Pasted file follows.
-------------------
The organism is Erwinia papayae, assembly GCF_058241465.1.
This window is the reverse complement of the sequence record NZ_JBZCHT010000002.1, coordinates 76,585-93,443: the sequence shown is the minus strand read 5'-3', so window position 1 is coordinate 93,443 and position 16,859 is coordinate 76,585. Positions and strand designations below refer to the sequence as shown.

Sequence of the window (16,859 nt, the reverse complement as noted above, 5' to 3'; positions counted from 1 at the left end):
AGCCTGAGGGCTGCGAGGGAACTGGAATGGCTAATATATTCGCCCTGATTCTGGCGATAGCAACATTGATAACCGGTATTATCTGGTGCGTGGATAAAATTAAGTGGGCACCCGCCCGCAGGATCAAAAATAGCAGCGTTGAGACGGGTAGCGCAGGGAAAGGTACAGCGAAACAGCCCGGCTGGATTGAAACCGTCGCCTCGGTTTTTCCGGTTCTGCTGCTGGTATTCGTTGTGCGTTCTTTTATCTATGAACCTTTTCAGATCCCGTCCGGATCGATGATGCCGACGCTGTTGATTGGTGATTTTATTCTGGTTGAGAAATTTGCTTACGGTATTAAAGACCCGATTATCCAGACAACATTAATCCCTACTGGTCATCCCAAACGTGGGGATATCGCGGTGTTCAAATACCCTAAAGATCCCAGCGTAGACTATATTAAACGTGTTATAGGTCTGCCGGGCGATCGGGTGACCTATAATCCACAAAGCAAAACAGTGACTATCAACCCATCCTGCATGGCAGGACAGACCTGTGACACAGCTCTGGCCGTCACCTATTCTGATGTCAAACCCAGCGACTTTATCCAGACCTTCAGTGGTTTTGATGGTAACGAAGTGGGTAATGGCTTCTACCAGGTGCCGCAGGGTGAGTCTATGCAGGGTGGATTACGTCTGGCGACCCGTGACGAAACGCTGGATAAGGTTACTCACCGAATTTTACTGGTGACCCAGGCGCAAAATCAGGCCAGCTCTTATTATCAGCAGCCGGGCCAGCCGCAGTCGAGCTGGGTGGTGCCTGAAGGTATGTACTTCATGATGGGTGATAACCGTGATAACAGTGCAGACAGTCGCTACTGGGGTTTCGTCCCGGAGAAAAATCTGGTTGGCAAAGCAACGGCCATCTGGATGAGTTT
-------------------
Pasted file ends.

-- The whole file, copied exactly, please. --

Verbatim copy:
The organism is Erwinia papayae, assembly GCF_058241465.1.
This window is the reverse complement of the sequence record NZ_JBZCHT010000002.1, coordinates 76,585-93,443: the sequence shown is the minus strand read 5'-3', so window position 1 is coordinate 93,443 and position 16,859 is coordinate 76,585. Positions and strand designations below refer to the sequence as shown.

Sequence of the window (16,859 nt, the reverse complement as noted above, 5' to 3'; positions counted from 1 at the left end):
AGCCTGAGGGCTGCGAGGGAACTGGAATGGCTAATATATTCGCCCTGATTCTGGCGATAGCAACATTGATAACCGGTATTATCTGGTGCGTGGATAAAATTAAGTGGGCACCCGCCCGCAGGATCAAAAATAGCAGCGTTGAGACGGGTAGCGCAGGGAAAGGTACAGCGAAACAGCCCGGCTGGATTGAAACCGTCGCCTCGGTTTTTCCGGTTCTGCTGCTGGTATTCGTTGTGCGTTCTTTTATCTATGAACCTTTTCAGATCCCGTCCGGATCGATGATGCCGACGCTGTTGATTGGTGATTTTATTCTGGTTGAGAAATTTGCTTACGGTATTAAAGACCCGATTATCCAGACAACATTAATCCCTACTGGTCATCCCAAACGTGGGGATATCGCGGTGTTCAAATACCCTAAAGATCCCAGCGTAGACTATATTAAACGTGTTATAGGTCTGCCGGGCGATCGGGTGACCTATAATCCACAAAGCAAAACAGTGACTATCAACCCATCCTGCATGGCAGGACAGACCTGTGACACAGCTCTGGCCGTCACCTATTCTGATGTCAAACCCAGCGACTTTATCCAGACCTTCAGTGGTTTTGATGGTAACGAAGTGGGTAATGGCTTCTACCAGGTGCCGCAGGGTGAGTCTATGCAGGGTGGATTACGTCTGGCGACCCGTGACGAAACGCTGGATAAGGTTACTCACCGAATTTTACTGGTGACCCAGGCGCAAAATCAGGCCAGCTCTTATTATCAGCAGCCGGGCCAGCCGCAGTCGAGCTGGGTGGTGCCTGAAGGTATGTACTTCATGATGGGTGATAACCGTGATAACAGTGCAGACAGTCGCTACTGGGGTTTCGTCCCGGAGAAAAATCTGGTTGGCAAAGCAACGGCCATCTGGATGAGTTT